India On A Platter: The Best And Most Popular Dishes From Central India, Bohri, Parsi And Sindhi Communities

Readers, food experts, historians and chefs curate and select the best dishes from the central regions of India and across communities

Published Feb 9, 2020 00:00:00 IST
2020-02-07T17:59:18+05:30
India On A Platter: The Best And Most Popular Dishes From Central India, Bohri, Parsi And Sindhi Communities Madhya Pradesh's beloved dal baafla

Chhattisgarh

Muthia: Another rustic delicacy that has gained popularity, muthia are savoury dumplings eaten as snacks or part of a breakfast menu. Made out of rice dough and flavoured with the traditional spices of the region, these are steamed and then shallow fried. Muthia is regarded as pakwan—to be served to guests at feasts. Highly popular as a village delicacy in the state, they have a special status now, thanks to a growing fondness for traditional cuisine.

Popular Choice: Dal Pitthi

 

Madhya Pradesh

Dal Baafla: Legend has it that this humble dish originated when Rani Jodha Bai introduced the Rajasthani baati to the Mughal court after being married to Emperor Akbar. These wheat breads leavened with yogurt are boiled in hot water before baking. The dal is usually made by combining a variety of lentils—usually tuvaar, chana and moong. Tempered with mustard and cumin seed, the dal provides a delicious counterpoint to the baafla, and is served by pouring it over the soft bread, with a huge dollop of ghee.

Popular Choice: Jalebi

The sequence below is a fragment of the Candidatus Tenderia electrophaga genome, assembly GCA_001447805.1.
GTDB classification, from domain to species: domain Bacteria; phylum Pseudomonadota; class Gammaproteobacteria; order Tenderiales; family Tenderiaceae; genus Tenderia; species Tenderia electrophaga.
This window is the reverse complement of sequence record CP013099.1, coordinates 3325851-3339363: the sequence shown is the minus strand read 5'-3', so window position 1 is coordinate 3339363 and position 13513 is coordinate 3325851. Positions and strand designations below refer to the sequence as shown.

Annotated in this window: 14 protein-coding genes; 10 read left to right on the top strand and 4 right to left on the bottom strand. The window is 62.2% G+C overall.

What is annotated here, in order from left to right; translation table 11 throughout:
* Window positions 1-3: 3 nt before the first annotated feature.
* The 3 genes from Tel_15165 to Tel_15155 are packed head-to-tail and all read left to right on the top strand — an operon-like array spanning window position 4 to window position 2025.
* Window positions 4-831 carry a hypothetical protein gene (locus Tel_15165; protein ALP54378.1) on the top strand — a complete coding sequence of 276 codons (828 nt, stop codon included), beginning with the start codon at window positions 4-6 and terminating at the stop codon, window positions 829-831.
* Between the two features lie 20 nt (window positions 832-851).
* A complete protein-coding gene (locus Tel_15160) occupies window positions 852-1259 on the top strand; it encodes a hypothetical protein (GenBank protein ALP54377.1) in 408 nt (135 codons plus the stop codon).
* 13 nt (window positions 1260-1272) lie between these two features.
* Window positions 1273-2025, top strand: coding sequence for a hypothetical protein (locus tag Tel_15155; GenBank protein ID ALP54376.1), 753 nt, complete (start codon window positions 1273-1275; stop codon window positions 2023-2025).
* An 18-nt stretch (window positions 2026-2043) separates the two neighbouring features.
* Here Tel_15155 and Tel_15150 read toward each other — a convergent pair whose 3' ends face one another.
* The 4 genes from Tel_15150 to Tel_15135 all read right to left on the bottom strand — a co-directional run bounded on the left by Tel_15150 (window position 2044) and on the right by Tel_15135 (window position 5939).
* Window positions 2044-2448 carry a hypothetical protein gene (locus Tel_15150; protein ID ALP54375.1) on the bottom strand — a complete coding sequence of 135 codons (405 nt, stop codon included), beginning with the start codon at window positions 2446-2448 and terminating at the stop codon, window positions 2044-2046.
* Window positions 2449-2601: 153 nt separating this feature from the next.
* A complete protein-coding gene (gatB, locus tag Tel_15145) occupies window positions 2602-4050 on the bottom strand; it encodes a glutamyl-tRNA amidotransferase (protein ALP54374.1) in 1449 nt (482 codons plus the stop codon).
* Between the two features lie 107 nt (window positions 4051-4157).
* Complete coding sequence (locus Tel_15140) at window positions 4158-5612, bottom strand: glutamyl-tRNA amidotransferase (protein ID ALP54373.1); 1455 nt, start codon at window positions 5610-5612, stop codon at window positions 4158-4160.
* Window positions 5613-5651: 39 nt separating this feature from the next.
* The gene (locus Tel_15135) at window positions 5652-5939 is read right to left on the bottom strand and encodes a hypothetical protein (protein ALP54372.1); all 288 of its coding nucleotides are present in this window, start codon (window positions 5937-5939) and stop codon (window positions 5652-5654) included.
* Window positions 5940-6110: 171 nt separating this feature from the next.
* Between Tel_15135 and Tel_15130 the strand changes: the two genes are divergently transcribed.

Bohri Cuisine

Mutton Khichda: Khichda is made with cracked wheat and has meat in it, apart from three or four types of lentils. While it’s similar to haleem or harissa, which dates back to earlier than the 10th century,  in the mutton khichda, the meat isn’t ground and cooked to a paste, but appears chunky. The coarsely chopped meat is fried with whole aromatic spices and garam masala before being added to the grains and lentils to be slow-cooked in a pot. Often left to simmer overnight, it’s topped with fresh mint and deep-fried onions to add an extra layer of flavour.

Popular Choice: Dum Mutton/Chicken Biryani

 

Parsi Cuisine

Salli Boti: For a hearty meal, you can’t go wrong with meat and potatoes. And this preparation, which blends the Parsi penchant for meat with the Gujarati love for all things crunchy, is particularly flavourful. The dish is a luscious mix of tomatoes, onions, jaggery and vinegar, mixed with ground spices and boneless meat. A generous topping of the salli (deep-fried potato slivers) helps to balance out the strong flavours and gives it an added layer of texture. Usually enjoyed with piping hot wholewheat rotlas. And perhaps a Parsi peg or two, if it’s a celebration!

Popular Choice: Dhansak

dc2t9t_020420060120.jpgSalli Boti

 

Sindhi Cuisine

Sindhi Kadhi:

Food historians often debate whether the name kadhi is a corruption of the Tamil kari from as far back as 1500 BCE, which lends its flavour as well as name to ‘curry’. Whatever its origins, Sindhi kadhi has a global fan base, wherever the diaspora has spread. The addition of vegetables makes it a nutritious and satisfyingly tasty meal. While there are restaurants serving it these days, most people try to find a Sindhi friend’s home where they can enjoy the authentic taste, like actor Aamir Khan, who admits he loves the Sindhi kadhi at producer Ritesh Sidhwani’s place!

Popular Choice: Sindhi Kadhi

 

OUR EMINENT JURY PANEL: Food historians: Colleen Taylor Sen, Pushpesh Pant, Salma Husain and Pritha Sen. Restaurateurs and chefs: Manish Mehrotra, Manu Chandra, Zorawar Kalra, Mariyam Kachwala, Regi Mathew, Saby Gorai, Shaun Kenworthy, Thomas Zacharias and Anahita Dhondy. Food writers and critics: Rahul Verma, Prima Kurien, Hoihnu Hauzel and Pawan Soni.
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